Ken HouseGo is one of those artists who comes along and makes art not only engaging, fun and interesting. It’s also really good: steeped in not only art history but also the artist’s own psychology and personal life.
His sculptures are like thought maps that meld his penchant for trinket collecting with all of the traditions of folk art overlaid on top of them. Hopefully, his art students at Grande Prairie Regional College truly appreciate him for what he has to offer them.
In short, you have to see his new show called The Prairies, The Maritimes and A Few Lakes. It’s a bit of an oblique title for something that I consider to be more profound. It might sound like a series of landscape works but it’s far more wonderful than that.
As for HouseGo himself, he thinks of it as a way to preserve his legacy.
“I wrote in my journal that when it’s all said and done, I want to be remembered as an artist who used to teach at an art college, not an art college instructor who used to make art,” he said. “I’m repositioning myself.”
He has spent the better part of the last decade on that journey. It’s been a long time coming to get this show ready and it works as part retrospective and part testament to that ideal he holds so dear.
The show features a series of multimedia sculptures that combine both abstract and concrete images, with embedded objects and icons of farming and fishing seamlessly fused into single pieces. His works are almost childlike in how colourful and patchwork-y they seem but there’s a method to the man’s creative madness:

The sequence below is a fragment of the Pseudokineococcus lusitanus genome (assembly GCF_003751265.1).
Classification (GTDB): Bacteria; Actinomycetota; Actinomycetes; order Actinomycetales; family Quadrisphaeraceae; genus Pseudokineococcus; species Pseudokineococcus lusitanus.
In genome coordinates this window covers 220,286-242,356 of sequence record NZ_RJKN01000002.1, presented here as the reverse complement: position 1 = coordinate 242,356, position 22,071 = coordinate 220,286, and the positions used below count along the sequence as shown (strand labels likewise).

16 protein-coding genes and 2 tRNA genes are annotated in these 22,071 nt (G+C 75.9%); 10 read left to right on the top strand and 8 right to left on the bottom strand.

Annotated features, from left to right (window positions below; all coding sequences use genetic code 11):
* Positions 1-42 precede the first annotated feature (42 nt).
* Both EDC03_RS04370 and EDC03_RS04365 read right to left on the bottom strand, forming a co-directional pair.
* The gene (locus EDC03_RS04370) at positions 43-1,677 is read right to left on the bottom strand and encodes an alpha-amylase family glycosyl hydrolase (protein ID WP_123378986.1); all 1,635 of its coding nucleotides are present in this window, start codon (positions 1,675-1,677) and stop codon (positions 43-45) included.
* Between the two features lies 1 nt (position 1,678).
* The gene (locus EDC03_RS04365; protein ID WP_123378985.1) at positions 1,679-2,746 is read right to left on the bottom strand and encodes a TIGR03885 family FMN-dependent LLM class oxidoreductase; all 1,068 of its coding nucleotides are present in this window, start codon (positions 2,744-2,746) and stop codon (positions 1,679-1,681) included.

Everything goes in, even the stuff he just found on the ground, including antlers or lobster claws. Somehow, it all fits into his overall narrative about the important places in his life, even reaching to the viewer’s own connection to this land and its diverse geographies.
An excellent example is Pioneer, which looks like a moon. It’s one of his more successful pieces in terms of what he wants to accomplish, he explains. He calls it production art.
“Objects. If objects happen, it’ll happen. What I learned is … I’ve been cannibalizing my own art for years. Any leftover art, I’ve saved it. Sometimes, art takes 15, 20 years to make. What happens is it’s not relevant to where my mind is at but I’m using it.”
The show opens at the gallery tomorrow with an opening reception to be held from 6 to 9 p.m. as part of the September ArtWalk, the last of the season. HouseGo will be in attendance. A walk-through tour will take place on Sept. 21 during the lunch hour.
Horses and dogs and bears, oh yes
Tammy Taylor seems to take a page out of the Robert Bateman book of art: try to make it resemble the animal as closely as possible. What the artist herself sees on her own canvases is vastly different, however.
“When I look at my work, I cannot help but see an extension of myself. It is in many ways the story of my life. There is always a connection to someone I know, something I love or something I have done or seen. Art is not just my passion but becomes an outlet for me to visually document what I am passionate about and who I am,” she said.
The Visual Arts Studio Association has her new show called Fur and Feathers, a wonderful look at the self-taught artist’s zoocentric oeuvre.
She admits the Bateman inspiration, hoping that she portrays her subjects with warmth and vitality as well.
“It is very important to me that I am accurate in details so that I can create lifelike images, but I also try to capture something in my subjects that is unexpected. Something that personifies the animal in a way that we can relate to. Something that evokes an emotion or memory. I enjoy showing ‘the other side’ of an animal, like a wolf resting that looks so at peace and even cuddly which is such a contradiction to its wild, predatory nature.”
There’s much to enjoy with Taylor’s show, which opened yesterday. An opening reception will be held tomorrow with the September ArtWalk from 6 to 9 p.m. Taylor will be in attendance. It runs until Sat., Sept. 30.